"There is no such thing as 'fake news', only lies"

We must stop pandering to those with an agenda of spreading misinformation and sowing distrust, said former Sunday Times editor Sir Harry Evans on Tuesday - and the first step is to stop using the expression ‘fake news’.

“The words fake news are a joke,” said Sir Harry, an icon of British journalism who travelled from his home in the United States to take part in a debate hosted by the Bureau at Regent's University. 

“There is badly written news, there is news I didn’t get, but there is no such thing as fake news - it’s lies.”

The debate on ‘Investigative journalism in a post-truth world',” chaired by Labour Peer Lord Clive Hollick, examined how fact-based, deep reporting can survive the growing crisis facing the media industry.

How can journalists restore trust, asked Lord Hollick, when they have lost credibility as gatekeepers of information in the minds of consumers?

In a video address, journalist and CNN host Christiane Amanpour acknowledged the industry faced dangerous threats in the form of 'fake news' and strongmen around the world attempting to delegitimise the profession. 

But "we have also seen a backlash, a bump, a new lease on life seized by civil society and journalism," she said. "We will not surrender to alternative facts, we will not be seduced by the promise of access and we will resist any attempt to intimidate or silence us."

The Bureau’s managing editor Rachel Oldroyd, Cardiff University’s Centre of Journalism director Richard Sambrook and the chairperson of the Independent Press Standards Organisation Sir Alan Moses, proposed different ways forward.

There is a simple answer to how we withstand the torrent of made-up stories being published online, and the disturbing amount of lies coming out of the mouths of elected politicians, said Oldroyd: more journalists and more journalism.

“If we have to check every single thing coming out of the White House we would have to increase the amount of journalists tenfold - and more journalists is the answer,” she argued. “The most sinister thing is how this whole thing is being turned into an attack on the media. It really is having an effect on what people think, and we have to change the debate. We have a genuine opportunity to reinvigorate and reinvent the media.”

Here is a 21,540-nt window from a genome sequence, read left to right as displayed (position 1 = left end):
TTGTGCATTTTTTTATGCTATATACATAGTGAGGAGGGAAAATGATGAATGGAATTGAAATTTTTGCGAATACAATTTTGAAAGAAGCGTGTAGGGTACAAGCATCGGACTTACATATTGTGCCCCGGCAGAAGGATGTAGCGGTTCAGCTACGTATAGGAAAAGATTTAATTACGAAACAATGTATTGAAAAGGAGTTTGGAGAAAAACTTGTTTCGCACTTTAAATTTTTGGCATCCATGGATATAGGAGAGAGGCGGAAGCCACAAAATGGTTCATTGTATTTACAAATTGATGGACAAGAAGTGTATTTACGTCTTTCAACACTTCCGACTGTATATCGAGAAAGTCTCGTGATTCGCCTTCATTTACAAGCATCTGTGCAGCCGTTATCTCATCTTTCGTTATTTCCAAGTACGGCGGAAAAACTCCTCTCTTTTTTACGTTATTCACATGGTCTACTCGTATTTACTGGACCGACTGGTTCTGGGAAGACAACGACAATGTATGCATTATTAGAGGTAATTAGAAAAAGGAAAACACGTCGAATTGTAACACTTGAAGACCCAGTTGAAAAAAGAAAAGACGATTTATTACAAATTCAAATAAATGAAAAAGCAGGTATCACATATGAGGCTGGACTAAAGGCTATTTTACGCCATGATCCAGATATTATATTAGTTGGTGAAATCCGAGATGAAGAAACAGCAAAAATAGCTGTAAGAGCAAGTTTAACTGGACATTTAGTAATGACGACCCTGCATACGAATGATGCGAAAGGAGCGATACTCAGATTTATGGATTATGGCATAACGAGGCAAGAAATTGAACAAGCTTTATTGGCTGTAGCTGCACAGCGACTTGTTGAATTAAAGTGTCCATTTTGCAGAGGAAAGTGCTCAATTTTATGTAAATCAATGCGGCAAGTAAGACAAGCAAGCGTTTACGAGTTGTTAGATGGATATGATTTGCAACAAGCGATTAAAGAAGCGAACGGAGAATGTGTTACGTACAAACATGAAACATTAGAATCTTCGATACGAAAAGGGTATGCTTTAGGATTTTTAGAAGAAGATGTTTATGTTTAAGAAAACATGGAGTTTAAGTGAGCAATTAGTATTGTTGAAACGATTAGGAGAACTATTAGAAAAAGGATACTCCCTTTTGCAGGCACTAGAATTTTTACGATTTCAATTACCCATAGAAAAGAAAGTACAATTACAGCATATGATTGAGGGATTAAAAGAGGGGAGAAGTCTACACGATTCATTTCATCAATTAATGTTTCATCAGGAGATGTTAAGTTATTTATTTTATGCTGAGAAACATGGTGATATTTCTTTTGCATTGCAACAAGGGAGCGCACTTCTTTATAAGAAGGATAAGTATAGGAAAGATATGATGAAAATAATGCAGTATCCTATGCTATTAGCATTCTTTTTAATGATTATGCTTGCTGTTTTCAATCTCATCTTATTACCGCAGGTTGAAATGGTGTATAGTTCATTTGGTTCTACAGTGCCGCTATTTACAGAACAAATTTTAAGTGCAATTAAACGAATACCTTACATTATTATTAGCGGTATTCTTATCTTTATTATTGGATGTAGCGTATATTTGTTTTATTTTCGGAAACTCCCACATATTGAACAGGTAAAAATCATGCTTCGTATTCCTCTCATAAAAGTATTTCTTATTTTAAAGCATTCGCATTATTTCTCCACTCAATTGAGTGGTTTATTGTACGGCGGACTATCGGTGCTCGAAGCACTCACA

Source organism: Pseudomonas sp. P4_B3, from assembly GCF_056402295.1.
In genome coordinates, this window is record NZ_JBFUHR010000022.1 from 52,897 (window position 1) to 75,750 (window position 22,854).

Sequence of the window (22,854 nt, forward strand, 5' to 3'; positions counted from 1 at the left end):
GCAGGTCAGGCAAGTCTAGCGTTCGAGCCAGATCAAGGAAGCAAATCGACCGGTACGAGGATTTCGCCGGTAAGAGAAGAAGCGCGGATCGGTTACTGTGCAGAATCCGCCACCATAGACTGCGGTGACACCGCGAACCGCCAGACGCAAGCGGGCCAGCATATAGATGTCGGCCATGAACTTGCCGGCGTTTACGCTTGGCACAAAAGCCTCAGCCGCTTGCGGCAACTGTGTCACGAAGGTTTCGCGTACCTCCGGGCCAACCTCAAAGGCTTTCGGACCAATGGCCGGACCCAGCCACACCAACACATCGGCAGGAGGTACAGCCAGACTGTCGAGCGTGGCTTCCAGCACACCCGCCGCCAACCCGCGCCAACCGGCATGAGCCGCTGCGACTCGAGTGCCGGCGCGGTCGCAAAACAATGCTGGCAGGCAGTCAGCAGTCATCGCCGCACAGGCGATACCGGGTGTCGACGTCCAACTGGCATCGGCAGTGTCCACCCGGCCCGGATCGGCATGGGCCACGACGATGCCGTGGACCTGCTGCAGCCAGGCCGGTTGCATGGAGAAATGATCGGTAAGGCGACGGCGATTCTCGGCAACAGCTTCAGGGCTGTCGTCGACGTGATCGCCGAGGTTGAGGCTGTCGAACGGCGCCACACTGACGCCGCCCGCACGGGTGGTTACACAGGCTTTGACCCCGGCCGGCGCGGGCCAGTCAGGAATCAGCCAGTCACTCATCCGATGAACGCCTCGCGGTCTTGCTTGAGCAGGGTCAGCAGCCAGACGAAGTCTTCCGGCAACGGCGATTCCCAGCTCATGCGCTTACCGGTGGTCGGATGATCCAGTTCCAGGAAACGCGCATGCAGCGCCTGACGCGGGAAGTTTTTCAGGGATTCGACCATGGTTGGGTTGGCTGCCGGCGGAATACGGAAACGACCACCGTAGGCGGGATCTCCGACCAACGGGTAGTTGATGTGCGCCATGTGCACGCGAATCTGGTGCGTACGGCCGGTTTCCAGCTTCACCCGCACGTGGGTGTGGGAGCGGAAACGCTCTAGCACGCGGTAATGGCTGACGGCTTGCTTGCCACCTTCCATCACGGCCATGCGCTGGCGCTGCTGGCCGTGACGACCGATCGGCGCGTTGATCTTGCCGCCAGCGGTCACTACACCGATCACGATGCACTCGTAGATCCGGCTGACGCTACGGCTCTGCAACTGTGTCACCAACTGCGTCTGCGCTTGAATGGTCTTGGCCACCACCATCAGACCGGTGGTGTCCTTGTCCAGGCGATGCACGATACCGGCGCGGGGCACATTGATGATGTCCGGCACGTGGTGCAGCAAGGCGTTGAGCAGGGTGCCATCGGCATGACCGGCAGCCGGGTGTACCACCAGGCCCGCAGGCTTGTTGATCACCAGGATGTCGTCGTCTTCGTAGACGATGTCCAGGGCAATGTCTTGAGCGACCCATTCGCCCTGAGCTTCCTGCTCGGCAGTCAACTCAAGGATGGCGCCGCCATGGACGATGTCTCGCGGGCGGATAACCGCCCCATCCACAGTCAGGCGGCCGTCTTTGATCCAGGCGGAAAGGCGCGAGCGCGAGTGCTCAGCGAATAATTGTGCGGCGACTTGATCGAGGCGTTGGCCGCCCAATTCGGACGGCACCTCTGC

Sir Harry Evans, Sir Alan Moses, Rachel Oldroyd and Richard Sambrook (left to right) Photo by Amy Scaife

“Fake news is almost a burnt out term”, said Sambrook, and “only a symptom of much bigger structural problems”: the triumph of ’narrative’ over facts, the failings of politicians and the media to connect with the public, and continued outflanking of broadcast and print by internet-based media which has a very different value system. There is also a growing problem with media literacy, he argued - the public has been overtaken by the complexity of communications and the media and no longer understand what they are consuming.

Giving people the tools to distinguish between quality journalism and “rubbish” was the key to overcoming the media’s existential and financial crises, said Sir Alan.

“The light possibly at the end of the tunnel is that the very fact of Trump behaving just like the dictators of old might actually shed light on the value of genuine edited, curated journalism,” he said. “We are all seeking the same thing - a means of underling the importance of edited journalism and the importance of enabling ordinary people to recognise that which is no news at all.”

Sir Harry Evans edited the Sunday Times from 1967 to 1981 Photo by Amy Scaife

Transparency and accountability on the part of editors and proprietors was also necessary, said Sir Harry. We see elements of the British press regularly engaging in “monstering” people and organisations, and there must be someone responsible for deciding to do so. “You have to go to them and expose them and their chain of command, and newspapers need be open about what they do and why,” he said.

The alternative model of philanthropically-funded non-profit journalism that is proving so successful in the United States is another way forward, said Oldroyd. The Center for Investigative Reporting, one of the biggest non-profits US news organisations, grew from seven to 70 journalists in seven years, and the Bureau is leading the growth of this model in the United Kingdom. Being free from the pressures of click rates and profit margins means our reporters can focus on telling the stories that really matter, she said, and can spend months on them if necessary.

Bureau founder Elaine Potter - a former Sunday Times journalist who was part of the team which broke the thalidomide scandal - concluded the evening with a call for support for our organisation’s mission.

“At this critical moment in time with the collapse of an effective opposition in the great democracies of Britain and America, and the press under such menacing attack, holding those in power to account has become ever more important,” she said.

“We want to be a force for good, to make things better by questioning everything with hard determination, pursuing the truth and disentangling the lies from the reality.”

Main image of Sir Harry Evans and other panellists in background by Amy Scaife

The Bureau newsletter

Subscribe to the Bureau newsletter, and hear when our next story breaks.


  • Nathalie

    [Comment awaiting moderation]

  • Nathalie

    [Comment awaiting moderation]